Tag Archives: shame

“Sonnet 36: Let me confess that we two must be twain” by William Shakespeare

Let me confess that we two must be twain,
Although our undivided loves are one:
So shall those blots that do with me remain,
Without thy help, by me be borne alone.
In our two loves there is but one respect,
Though in our lives a separable spite,
Which though it alter not love’s sole effect,
Yet doth it steal sweet hours from love’s delight.
I may not evermore acknowledge thee,
Lest my bewailed guilt should do thee shame,
Nor thou with public kindness honour me,
Unless thou take that honour from thy name:
But do not so; I love thee in such sort,
As thou being mine, mine is thy good report.

The essence of this poem is expressed in the first three words: Let me confess. The speaker is confessing that he has done something wrong, the result of which is the separation of the two lovers. This sentiment is echoed in line 10, where he mentions guilt and shame.

As this is another of the fair youth sonnets, where Shakespeare is expressing his love toward a young man, I am curious as to what it was that the speaker did which would have caused such a public disgrace that the two could no longer be seen together. I cannot find any hints in the text as to what might have happened. But the emotion is clear. There is regret on the part of the speaker for his part in the separation, a feeling that too many of us have experienced in our past failed relationships.

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Sexual Violation in Shakespeare’s “Double Falsehood”

DoubleFalsehood

It’s strange how often I read something and discover it relates to events taking place in the world around me. Many of us are outraged at the lenient sentence given to Brock Turner, a mere six months for sexually assaulting an unconscious woman. As such, I found it serendipitous that Double Falsehood, written over 500 years ago, also addresses the issue of the sexual violation of women.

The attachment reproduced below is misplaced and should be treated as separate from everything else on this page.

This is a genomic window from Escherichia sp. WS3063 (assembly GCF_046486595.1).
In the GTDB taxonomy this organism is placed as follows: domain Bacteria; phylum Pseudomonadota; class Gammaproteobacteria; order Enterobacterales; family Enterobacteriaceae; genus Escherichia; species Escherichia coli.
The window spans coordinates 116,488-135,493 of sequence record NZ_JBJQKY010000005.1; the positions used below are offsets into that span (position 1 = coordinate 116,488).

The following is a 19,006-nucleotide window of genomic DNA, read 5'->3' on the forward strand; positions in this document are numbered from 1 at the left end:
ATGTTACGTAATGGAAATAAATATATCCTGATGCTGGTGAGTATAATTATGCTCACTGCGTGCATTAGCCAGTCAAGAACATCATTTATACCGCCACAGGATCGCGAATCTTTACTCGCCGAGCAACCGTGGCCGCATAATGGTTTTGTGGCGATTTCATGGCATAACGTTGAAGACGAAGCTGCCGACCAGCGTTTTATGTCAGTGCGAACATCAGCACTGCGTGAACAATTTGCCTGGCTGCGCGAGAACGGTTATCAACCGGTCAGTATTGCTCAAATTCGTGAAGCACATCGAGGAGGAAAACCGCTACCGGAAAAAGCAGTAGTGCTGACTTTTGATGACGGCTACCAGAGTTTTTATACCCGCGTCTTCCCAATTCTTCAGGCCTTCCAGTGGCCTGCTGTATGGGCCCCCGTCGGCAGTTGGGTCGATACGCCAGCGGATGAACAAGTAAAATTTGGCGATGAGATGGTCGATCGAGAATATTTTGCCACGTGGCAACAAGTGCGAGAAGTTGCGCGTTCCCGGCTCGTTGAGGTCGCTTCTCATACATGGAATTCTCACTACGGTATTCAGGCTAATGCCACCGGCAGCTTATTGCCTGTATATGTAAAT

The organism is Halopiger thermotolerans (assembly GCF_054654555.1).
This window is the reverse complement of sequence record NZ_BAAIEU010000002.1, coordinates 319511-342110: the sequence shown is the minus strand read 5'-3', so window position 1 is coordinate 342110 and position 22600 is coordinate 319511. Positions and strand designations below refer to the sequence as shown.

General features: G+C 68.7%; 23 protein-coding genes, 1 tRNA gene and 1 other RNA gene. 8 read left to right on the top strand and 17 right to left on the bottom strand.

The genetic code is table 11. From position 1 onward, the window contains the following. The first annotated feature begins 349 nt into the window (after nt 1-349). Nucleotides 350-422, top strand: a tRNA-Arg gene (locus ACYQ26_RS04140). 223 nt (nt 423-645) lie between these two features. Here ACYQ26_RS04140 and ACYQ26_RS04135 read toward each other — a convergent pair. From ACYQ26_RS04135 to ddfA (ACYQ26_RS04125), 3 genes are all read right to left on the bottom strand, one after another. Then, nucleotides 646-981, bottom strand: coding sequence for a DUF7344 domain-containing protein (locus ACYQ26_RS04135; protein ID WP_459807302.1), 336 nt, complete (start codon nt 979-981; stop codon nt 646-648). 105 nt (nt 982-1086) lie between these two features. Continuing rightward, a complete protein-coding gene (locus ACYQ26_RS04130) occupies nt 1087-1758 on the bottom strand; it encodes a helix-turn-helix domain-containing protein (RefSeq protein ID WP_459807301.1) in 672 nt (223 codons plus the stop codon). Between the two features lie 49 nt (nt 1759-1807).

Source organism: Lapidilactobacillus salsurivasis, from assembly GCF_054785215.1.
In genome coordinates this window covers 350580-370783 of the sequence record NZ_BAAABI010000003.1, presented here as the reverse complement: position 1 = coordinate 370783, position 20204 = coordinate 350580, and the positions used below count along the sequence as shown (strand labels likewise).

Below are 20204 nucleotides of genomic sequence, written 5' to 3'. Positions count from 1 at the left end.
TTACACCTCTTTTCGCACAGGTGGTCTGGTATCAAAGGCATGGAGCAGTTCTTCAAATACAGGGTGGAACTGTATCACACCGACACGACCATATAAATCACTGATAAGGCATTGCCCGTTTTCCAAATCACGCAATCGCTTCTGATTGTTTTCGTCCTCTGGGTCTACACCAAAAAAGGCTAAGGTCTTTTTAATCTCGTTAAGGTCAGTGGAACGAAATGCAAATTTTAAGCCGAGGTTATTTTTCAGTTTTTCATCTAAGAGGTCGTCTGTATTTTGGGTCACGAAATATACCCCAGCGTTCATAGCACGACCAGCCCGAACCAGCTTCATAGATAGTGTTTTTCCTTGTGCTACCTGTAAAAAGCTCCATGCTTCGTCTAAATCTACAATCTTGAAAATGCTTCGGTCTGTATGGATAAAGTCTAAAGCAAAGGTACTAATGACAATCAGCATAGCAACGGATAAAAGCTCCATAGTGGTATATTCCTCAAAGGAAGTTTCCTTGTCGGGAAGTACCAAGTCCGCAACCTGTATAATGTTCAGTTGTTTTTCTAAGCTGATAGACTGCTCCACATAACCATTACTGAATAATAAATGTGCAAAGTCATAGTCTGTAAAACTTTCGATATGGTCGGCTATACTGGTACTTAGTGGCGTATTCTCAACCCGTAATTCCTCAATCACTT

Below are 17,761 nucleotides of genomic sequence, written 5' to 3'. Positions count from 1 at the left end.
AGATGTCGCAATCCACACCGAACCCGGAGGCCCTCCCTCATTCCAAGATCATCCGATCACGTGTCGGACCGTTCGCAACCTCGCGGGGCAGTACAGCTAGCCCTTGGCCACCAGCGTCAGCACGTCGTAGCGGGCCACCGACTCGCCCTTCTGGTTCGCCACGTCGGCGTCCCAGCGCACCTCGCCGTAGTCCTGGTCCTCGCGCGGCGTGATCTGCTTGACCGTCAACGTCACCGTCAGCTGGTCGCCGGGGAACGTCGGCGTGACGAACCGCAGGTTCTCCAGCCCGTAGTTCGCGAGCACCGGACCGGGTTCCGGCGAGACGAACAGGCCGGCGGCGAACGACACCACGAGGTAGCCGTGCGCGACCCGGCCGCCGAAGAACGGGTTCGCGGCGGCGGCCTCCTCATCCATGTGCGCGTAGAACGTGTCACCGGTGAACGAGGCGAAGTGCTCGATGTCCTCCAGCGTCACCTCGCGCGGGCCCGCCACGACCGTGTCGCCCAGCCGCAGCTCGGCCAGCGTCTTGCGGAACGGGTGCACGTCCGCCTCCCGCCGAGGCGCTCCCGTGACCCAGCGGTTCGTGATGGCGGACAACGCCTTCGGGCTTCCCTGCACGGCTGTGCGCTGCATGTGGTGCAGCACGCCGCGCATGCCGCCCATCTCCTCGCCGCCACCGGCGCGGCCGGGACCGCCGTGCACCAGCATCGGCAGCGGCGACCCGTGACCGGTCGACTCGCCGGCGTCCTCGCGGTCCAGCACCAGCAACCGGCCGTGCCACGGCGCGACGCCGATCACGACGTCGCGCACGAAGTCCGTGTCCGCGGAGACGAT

For those of you who do now know the history of this play, it is thought to be a lost Shakespeare play. The play has only recently been attributed to him and added to the collection of Shakespeare’s works. If you are interested in reading more about the history of the text, check out this Wikipedia page.

Anyway, I want to focus on the text.

First off, I want to point out that one of the central female characters, the one who is sexually violated in the beginning by Henriquez, is named Violante. I instantly noted the similarity of her name to the word “violate.” Remove the “n” from her name and you have violate, symbolizing a violated woman.

After forcing himself on Violante, Henriquez tries to convince himself he did nothing wrong, that even though she resisted, she did not resist enough and therefore acquiesced in his mind.

Hold, let me be severe to myself, but not
unjust. Was it rape then? No. Her shrieks, her
exclamations then had drove me from her. True, she
did not consent: as true, she did resist; but still in
silence all.

(Act 2, scene 1)

Afterwards, as is often the case with victims of sexual abuse, Violante feels guilt and shame.

Whom shall I look upon without a blush?
There’s not a maid whose eye with virgin gaze
Pierces not to my guilt. What will’t avail me
To say I was not willing?
Nothing, but that I publish my dishonour,
And wound my fame anew. O misery,
To seem to all one’s neighbours rich, yet know
One’s self necessitous and wretched.

(Act 2, scene 2)

In her despair, Violante escapes to the country and disguises herself as a young boy. But her master figures out she is actually a woman and also tries to violate her sexually.